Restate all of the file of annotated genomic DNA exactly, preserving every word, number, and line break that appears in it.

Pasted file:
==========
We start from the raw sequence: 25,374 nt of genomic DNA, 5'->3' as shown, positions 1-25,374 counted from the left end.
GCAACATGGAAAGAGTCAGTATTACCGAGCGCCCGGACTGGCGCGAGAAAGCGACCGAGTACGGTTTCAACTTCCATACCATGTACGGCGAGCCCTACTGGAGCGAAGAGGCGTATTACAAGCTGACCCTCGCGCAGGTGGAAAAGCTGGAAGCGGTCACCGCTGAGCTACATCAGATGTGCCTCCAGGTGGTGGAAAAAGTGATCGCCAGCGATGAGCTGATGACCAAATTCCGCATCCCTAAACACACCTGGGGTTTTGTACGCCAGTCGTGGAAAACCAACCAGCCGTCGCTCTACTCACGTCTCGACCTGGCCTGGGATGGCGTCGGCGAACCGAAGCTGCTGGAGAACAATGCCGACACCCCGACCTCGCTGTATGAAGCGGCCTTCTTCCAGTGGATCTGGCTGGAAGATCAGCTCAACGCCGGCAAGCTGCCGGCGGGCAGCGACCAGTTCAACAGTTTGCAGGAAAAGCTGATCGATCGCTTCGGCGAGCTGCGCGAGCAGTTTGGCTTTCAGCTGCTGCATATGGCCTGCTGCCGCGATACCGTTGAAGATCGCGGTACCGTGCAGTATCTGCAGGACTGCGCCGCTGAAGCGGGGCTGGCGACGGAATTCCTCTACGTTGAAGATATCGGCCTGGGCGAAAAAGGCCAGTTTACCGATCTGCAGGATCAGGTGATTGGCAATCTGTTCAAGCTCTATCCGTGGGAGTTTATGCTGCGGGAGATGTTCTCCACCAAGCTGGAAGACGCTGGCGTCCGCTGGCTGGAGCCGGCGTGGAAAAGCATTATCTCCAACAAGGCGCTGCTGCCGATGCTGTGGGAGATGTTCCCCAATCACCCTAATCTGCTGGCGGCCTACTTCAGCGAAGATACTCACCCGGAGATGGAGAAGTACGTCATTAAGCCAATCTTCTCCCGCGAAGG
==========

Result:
We start from the raw sequence: 25,374 nt of genomic DNA, 5'->3' as shown, positions 1-25,374 counted from the left end.
GCAACATGGAAAGAGTCAGTATTACCGAGCGCCCGGACTGGCGCGAGAAAGCGACCGAGTACGGTTTCAACTTCCATACCATGTACGGCGAGCCCTACTGGAGCGAAGAGGCGTATTACAAGCTGACCCTCGCGCAGGTGGAAAAGCTGGAAGCGGTCACCGCTGAGCTACATCAGATGTGCCTCCAGGTGGTGGAAAAAGTGATCGCCAGCGATGAGCTGATGACCAAATTCCGCATCCCTAAACACACCTGGGGTTTTGTACGCCAGTCGTGGAAAACCAACCAGCCGTCGCTCTACTCACGTCTCGACCTGGCCTGGGATGGCGTCGGCGAACCGAAGCTGCTGGAGAACAATGCCGACACCCCGACCTCGCTGTATGAAGCGGCCTTCTTCCAGTGGATCTGGCTGGAAGATCAGCTCAACGCCGGCAAGCTGCCGGCGGGCAGCGACCAGTTCAACAGTTTGCAGGAAAAGCTGATCGATCGCTTCGGCGAGCTGCGCGAGCAGTTTGGCTTTCAGCTGCTGCATATGGCCTGCTGCCGCGATACCGTTGAAGATCGCGGTACCGTGCAGTATCTGCAGGACTGCGCCGCTGAAGCGGGGCTGGCGACGGAATTCCTCTACGTTGAAGATATCGGCCTGGGCGAAAAAGGCCAGTTTACCGATCTGCAGGATCAGGTGATTGGCAATCTGTTCAAGCTCTATCCGTGGGAGTTTATGCTGCGGGAGATGTTCTCCACCAAGCTGGAAGACGCTGGCGTCCGCTGGCTGGAGCCGGCGTGGAAAAGCATTATCTCCAACAAGGCGCTGCTGCCGATGCTGTGGGAGATGTTCCCCAATCACCCTAATCTGCTGGCGGCCTACTTCAGCGAAGATACTCACCCGGAGATGGAGAAGTACGTCATTAAGCCAATCTTCTCCCGCGAAGG